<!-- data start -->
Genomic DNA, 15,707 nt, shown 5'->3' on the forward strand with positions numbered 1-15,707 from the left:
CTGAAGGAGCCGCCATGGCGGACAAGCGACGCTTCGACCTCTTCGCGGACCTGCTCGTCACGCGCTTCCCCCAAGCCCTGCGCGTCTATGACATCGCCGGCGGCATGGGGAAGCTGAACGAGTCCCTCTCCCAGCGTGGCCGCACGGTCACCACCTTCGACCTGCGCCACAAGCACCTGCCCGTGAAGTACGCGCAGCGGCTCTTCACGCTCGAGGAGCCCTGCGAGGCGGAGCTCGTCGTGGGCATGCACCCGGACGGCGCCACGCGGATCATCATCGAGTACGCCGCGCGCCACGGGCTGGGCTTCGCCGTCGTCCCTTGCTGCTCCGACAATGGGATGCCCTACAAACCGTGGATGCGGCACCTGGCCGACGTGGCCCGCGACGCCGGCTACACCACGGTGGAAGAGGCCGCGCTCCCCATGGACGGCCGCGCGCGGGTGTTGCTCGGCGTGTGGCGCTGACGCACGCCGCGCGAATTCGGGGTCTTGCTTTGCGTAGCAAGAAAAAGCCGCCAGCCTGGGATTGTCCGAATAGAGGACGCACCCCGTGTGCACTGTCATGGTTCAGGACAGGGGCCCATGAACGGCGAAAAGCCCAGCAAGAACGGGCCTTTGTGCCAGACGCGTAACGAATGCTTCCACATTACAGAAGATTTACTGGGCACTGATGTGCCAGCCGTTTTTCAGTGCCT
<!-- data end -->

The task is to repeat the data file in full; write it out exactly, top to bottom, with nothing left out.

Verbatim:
Genomic DNA, 15,707 nt, shown 5'->3' on the forward strand with positions numbered 1-15,707 from the left:
CTGAAGGAGCCGCCATGGCGGACAAGCGACGCTTCGACCTCTTCGCGGACCTGCTCGTCACGCGCTTCCCCCAAGCCCTGCGCGTCTATGACATCGCCGGCGGCATGGGGAAGCTGAACGAGTCCCTCTCCCAGCGTGGCCGCACGGTCACCACCTTCGACCTGCGCCACAAGCACCTGCCCGTGAAGTACGCGCAGCGGCTCTTCACGCTCGAGGAGCCCTGCGAGGCGGAGCTCGTCGTGGGCATGCACCCGGACGGCGCCACGCGGATCATCATCGAGTACGCCGCGCGCCACGGGCTGGGCTTCGCCGTCGTCCCTTGCTGCTCCGACAATGGGATGCCCTACAAACCGTGGATGCGGCACCTGGCCGACGTGGCCCGCGACGCCGGCTACACCACGGTGGAAGAGGCCGCGCTCCCCATGGACGGCCGCGCGCGGGTGTTGCTCGGCGTGTGGCGCTGACGCACGCCGCGCGAATTCGGGGTCTTGCTTTGCGTAGCAAGAAAAAGCCGCCAGCCTGGGATTGTCCGAATAGAGGACGCACCCCGTGTGCACTGTCATGGTTCAGGACAGGGGCCCATGAACGGCGAAAAGCCCAGCAAGAACGGGCCTTTGTGCCAGACGCGTAACGAATGCTTCCACATTACAGAAGATTTACTGGGCACTGATGTGCCAGCCGTTTTTCAGTGCCT